Claim Number: FA0907001273972
Complainant is H-D Michigan, LLC (“Complainant”), represented by David
M. Kelly, of Finnegan Henderson Farabow Garrett &
Dunner, L.L.P., Washington, D.C., USA. Respondent is Kelvin Joseph (“Respondent”),
REGISTRAR AND DISPUTED DOMAIN NAME
The domain name at issue is <hdjacket.com>, registered with Xin Net Technology Corporation.
The undersigned certifies that he or she has acted independently and impartially and to the best of his or her knowledge has no known conflict in serving as Panelist in this proceeding.
John J. Upchurch as Panelist.
Complainant submitted a Complaint to the National Arbitration Forum electronically on July 15, 2009; the National Arbitration Forum received a hard copy of the Complaint on July 16, 2009. The Complaint was submitted in both Chinese and English.
On July 16, 2009, Xin Net Technology Corporation confirmed by e-mail to the National Arbitration Forum that the <hdjacket.com> domain name is registered with Xin Net Technology Corporation and that Respondent is the current registrant of the name. Xin Net Technology Corporation has verified that Respondent is bound by the Xin Net Technology Corporation registration agreement and has thereby agreed to resolve domain-name disputes brought by third parties in accordance with ICANN's Uniform Domain Name Dispute Resolution Policy (the "Policy").
On July 17, 2009, a Chinese language Notification of Complaint and Commencement of Administrative Proceeding (the "Commencement Notification"), setting a deadline of August 6, 2009 by which Respondent could file a response to the Complaint, was transmitted to Respondent via e-mail, post and fax, to all entities and persons listed on Respondent's registration as technical, administrative and billing contacts, and to email@example.com by e-mail.
Having received no response from Respondent, the National Arbitration Forum transmitted to the parties a Notification of Respondent Default.
On August 12, 2009, pursuant to Complainant's request to have the dispute decided by a single-member Panel, the National Arbitration Forum appointed John J. Upchurch as Panelist.
Having reviewed the communications records, the Administrative Panel (the "Panel") finds that the National Arbitration Forum has discharged its responsibility under Paragraph 2(a) of the Rules for Uniform Domain Name Dispute Resolution Policy (the "Rules") "to employ reasonably available means calculated to achieve actual notice to Respondent." Therefore, the Panel may issue its decision based on the documents submitted and in accordance with the ICANN Policy, ICANN Rules, the National Arbitration Forum's Supplemental Rules and any rules and principles of law that the Panel deems applicable, without the benefit of any response from Respondent.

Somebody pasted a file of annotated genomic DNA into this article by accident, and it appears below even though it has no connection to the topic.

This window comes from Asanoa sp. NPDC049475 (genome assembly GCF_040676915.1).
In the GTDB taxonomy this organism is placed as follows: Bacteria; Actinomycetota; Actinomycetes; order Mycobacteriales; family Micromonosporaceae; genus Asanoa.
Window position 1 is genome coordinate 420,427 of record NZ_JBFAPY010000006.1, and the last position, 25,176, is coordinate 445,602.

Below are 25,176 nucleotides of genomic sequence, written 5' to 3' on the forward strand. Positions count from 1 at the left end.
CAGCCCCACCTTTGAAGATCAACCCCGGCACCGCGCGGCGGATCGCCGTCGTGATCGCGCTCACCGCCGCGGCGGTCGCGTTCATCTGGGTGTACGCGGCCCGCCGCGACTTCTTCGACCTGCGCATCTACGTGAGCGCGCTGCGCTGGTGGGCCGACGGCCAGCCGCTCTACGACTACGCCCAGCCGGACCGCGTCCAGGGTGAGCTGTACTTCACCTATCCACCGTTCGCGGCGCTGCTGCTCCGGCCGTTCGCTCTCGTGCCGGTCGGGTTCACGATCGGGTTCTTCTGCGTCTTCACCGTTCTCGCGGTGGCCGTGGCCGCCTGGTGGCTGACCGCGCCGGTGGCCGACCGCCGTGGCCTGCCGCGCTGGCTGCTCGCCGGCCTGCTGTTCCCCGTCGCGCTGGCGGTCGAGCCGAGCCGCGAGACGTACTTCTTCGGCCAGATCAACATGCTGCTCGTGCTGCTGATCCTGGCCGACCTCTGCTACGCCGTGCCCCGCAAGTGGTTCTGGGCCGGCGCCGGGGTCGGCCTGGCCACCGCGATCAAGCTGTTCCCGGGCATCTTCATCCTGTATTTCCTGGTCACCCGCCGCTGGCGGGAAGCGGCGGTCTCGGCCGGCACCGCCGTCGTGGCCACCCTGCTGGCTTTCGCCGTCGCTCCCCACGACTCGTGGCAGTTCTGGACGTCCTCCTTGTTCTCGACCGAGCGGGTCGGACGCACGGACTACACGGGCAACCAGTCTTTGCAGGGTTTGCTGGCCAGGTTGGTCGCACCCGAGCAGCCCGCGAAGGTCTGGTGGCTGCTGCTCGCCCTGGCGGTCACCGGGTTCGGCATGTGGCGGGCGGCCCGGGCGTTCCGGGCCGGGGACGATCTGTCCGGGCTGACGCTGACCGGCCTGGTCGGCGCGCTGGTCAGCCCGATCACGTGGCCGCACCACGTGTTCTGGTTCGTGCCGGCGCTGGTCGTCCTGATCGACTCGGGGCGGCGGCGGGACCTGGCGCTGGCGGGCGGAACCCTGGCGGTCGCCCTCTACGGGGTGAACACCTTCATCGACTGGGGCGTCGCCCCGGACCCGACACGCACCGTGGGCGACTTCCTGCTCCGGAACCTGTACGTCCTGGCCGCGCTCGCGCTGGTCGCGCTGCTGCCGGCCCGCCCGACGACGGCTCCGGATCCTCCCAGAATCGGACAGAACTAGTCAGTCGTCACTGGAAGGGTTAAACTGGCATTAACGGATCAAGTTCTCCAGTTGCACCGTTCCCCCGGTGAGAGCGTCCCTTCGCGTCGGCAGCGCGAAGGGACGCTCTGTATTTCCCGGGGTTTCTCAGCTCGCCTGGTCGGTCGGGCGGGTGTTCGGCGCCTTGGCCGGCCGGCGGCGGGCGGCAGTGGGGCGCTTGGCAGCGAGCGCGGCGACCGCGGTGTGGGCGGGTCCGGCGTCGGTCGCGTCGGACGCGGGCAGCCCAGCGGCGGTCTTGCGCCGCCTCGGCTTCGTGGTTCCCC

Pursuant to Rule 11(a) the Panel determines that the language requirement has been satisfied through the Chinese language Complaint and Commencement Notification and, absent a Response, determines that the remainder of the proceedings may be conducted in English.
Complainant requests that the domain name be transferred from Respondent to Complainant.
A. Complainant makes the following assertions:
1. Respondent’s <hdjacket.com> domain name is confusingly similar to Complainant’s HD mark.
2. Respondent does not have any rights or legitimate interests in the <hdjacket.com> domain name.
3. Respondent registered and used the <hdjacket.com> domain name in bad faith.
B. Respondent failed to submit a Response in this proceeding.
Complainant, H-D Michigan, LLC, operates a motorcycle business. In addition to manufacturing and selling motorcycles, Complainant also promotes a line of apparel and motorcycle accessories such as helmets. In connection with its business, Complainant owns multiple trademark registrations for its Harley Davidson, H-D, and HD marks with the United States Patent Office (“USPTO”). Most relevant in these proceedings is Complainant’s registration if its HD mark on February 8, 2000 (Reg. No. 2,315,877).
Respondent registered the <hdjacket.com> domain name on May 14, 2009. The disputed domain name resolves to a website that offers counterfeit products of Complainant for sale.